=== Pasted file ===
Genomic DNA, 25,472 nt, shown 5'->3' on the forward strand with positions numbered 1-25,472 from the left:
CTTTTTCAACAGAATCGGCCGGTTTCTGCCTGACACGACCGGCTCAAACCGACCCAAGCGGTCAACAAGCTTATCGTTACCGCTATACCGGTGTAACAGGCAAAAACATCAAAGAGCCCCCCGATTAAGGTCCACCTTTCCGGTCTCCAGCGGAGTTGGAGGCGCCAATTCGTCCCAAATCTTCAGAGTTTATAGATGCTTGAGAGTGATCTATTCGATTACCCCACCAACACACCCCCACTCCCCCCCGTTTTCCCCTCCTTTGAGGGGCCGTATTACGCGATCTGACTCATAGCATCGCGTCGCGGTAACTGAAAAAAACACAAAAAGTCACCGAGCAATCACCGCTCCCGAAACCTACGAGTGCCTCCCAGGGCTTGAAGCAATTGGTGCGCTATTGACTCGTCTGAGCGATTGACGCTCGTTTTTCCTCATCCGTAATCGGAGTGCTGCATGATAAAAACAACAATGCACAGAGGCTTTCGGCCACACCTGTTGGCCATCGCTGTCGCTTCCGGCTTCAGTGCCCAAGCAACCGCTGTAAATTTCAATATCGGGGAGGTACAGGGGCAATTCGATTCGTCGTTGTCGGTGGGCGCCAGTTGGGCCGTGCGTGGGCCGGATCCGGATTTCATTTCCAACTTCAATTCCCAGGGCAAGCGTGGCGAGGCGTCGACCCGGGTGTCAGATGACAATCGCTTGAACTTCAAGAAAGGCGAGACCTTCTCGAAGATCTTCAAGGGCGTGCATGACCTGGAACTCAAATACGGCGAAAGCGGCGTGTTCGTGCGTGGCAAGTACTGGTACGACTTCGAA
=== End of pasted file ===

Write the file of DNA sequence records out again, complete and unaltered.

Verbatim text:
Genomic DNA, 25,472 nt, shown 5'->3' on the forward strand with positions numbered 1-25,472 from the left:
CTTTTTCAACAGAATCGGCCGGTTTCTGCCTGACACGACCGGCTCAAACCGACCCAAGCGGTCAACAAGCTTATCGTTACCGCTATACCGGTGTAACAGGCAAAAACATCAAAGAGCCCCCCGATTAAGGTCCACCTTTCCGGTCTCCAGCGGAGTTGGAGGCGCCAATTCGTCCCAAATCTTCAGAGTTTATAGATGCTTGAGAGTGATCTATTCGATTACCCCACCAACACACCCCCACTCCCCCCCGTTTTCCCCTCCTTTGAGGGGCCGTATTACGCGATCTGACTCATAGCATCGCGTCGCGGTAACTGAAAAAAACACAAAAAGTCACCGAGCAATCACCGCTCCCGAAACCTACGAGTGCCTCCCAGGGCTTGAAGCAATTGGTGCGCTATTGACTCGTCTGAGCGATTGACGCTCGTTTTTCCTCATCCGTAATCGGAGTGCTGCATGATAAAAACAACAATGCACAGAGGCTTTCGGCCACACCTGTTGGCCATCGCTGTCGCTTCCGGCTTCAGTGCCCAAGCAACCGCTGTAAATTTCAATATCGGGGAGGTACAGGGGCAATTCGATTCGTCGTTGTCGGTGGGCGCCAGTTGGGCCGTGCGTGGGCCGGATCCGGATTTCATTTCCAACTTCAATTCCCAGGGCAAGCGTGGCGAGGCGTCGACCCGGGTGTCAGATGACAATCGCTTGAACTTCAAGAAAGGCGAGACCTTCTCGAAGATCTTCAAGGGCGTGCATGACCTGGAACTCAAATACGGCGAAAGCGGCGTGTTCGTGCGTGGCAAGTACTGGTACGACTTCGAA